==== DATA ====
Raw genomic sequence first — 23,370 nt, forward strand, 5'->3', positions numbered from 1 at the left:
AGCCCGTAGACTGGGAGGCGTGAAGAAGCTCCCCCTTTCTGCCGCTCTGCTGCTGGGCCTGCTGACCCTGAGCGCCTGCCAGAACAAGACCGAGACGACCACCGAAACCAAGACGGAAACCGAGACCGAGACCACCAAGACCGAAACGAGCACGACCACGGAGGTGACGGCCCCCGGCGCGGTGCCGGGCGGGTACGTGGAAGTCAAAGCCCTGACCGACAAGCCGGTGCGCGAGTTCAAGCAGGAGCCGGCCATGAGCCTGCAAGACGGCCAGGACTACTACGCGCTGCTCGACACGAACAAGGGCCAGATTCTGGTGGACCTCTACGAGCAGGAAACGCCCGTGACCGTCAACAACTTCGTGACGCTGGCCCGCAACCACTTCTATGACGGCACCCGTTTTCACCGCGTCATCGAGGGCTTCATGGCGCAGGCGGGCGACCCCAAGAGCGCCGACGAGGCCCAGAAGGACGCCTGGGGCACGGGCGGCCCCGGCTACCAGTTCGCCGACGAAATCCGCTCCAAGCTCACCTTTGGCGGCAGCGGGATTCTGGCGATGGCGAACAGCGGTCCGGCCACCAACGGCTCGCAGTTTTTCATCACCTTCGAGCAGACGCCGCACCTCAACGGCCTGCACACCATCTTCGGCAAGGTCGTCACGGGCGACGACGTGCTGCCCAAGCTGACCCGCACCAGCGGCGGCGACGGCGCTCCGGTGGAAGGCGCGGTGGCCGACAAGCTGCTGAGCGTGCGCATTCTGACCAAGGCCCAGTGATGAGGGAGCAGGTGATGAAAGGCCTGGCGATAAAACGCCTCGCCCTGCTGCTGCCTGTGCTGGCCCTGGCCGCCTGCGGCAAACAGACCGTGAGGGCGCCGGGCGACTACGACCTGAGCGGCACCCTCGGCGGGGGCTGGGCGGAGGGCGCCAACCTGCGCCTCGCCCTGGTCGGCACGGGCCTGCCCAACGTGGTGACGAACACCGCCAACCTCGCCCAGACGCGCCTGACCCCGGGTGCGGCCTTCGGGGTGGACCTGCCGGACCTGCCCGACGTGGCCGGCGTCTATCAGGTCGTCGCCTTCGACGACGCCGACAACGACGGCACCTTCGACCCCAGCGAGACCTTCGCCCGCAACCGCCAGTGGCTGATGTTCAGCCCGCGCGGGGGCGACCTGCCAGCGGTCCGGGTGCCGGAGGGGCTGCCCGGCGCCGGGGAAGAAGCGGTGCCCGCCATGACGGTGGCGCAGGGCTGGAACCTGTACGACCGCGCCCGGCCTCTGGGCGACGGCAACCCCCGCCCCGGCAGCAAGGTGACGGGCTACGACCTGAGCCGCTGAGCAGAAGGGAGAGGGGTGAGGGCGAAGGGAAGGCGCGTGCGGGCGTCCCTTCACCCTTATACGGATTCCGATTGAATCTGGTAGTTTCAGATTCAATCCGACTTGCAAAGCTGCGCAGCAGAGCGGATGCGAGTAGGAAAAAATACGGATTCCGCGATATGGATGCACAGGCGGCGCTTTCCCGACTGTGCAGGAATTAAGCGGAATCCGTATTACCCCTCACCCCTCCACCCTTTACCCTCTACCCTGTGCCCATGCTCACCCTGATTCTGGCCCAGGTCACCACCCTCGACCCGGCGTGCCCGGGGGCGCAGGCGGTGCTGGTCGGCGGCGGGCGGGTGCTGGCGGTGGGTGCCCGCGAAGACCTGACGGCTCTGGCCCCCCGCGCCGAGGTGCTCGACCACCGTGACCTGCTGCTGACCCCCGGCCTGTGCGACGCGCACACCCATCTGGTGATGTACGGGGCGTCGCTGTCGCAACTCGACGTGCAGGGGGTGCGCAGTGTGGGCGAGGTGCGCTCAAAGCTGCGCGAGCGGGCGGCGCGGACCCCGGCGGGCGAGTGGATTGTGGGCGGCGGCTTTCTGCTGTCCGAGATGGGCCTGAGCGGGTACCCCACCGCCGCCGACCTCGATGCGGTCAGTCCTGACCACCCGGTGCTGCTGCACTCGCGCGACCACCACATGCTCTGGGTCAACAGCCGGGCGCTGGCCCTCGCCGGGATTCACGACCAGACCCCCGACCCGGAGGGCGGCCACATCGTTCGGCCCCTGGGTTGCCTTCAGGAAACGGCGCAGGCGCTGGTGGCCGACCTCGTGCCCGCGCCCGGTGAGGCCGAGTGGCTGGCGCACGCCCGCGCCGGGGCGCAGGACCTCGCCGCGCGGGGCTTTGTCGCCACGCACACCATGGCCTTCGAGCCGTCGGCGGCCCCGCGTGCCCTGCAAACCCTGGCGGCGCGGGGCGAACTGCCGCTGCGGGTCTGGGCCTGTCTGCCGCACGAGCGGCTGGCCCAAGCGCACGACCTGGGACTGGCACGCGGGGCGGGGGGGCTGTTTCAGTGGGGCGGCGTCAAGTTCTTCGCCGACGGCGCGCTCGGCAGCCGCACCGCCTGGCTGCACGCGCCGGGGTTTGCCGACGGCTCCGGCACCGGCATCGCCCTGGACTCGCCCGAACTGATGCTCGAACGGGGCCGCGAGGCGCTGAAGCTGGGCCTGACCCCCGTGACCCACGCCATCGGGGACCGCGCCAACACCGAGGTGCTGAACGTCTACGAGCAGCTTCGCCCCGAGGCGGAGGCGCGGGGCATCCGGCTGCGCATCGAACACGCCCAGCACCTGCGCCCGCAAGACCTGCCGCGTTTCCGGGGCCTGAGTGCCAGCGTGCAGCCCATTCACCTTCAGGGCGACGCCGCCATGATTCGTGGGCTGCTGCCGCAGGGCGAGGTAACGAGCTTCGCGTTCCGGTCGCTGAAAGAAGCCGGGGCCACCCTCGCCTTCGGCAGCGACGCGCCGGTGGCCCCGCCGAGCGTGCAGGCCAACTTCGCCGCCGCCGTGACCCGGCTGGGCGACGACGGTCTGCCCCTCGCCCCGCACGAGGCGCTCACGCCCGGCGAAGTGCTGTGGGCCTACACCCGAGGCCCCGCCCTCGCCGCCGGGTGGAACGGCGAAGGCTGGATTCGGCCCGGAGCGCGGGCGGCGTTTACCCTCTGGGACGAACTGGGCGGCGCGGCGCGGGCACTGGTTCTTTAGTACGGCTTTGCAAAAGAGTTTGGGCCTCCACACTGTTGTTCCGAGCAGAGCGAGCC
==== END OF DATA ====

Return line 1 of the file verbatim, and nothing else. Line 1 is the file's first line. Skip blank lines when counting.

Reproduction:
Raw genomic sequence first — 23,370 nt, forward strand, 5'->3', positions numbered from 1 at the left: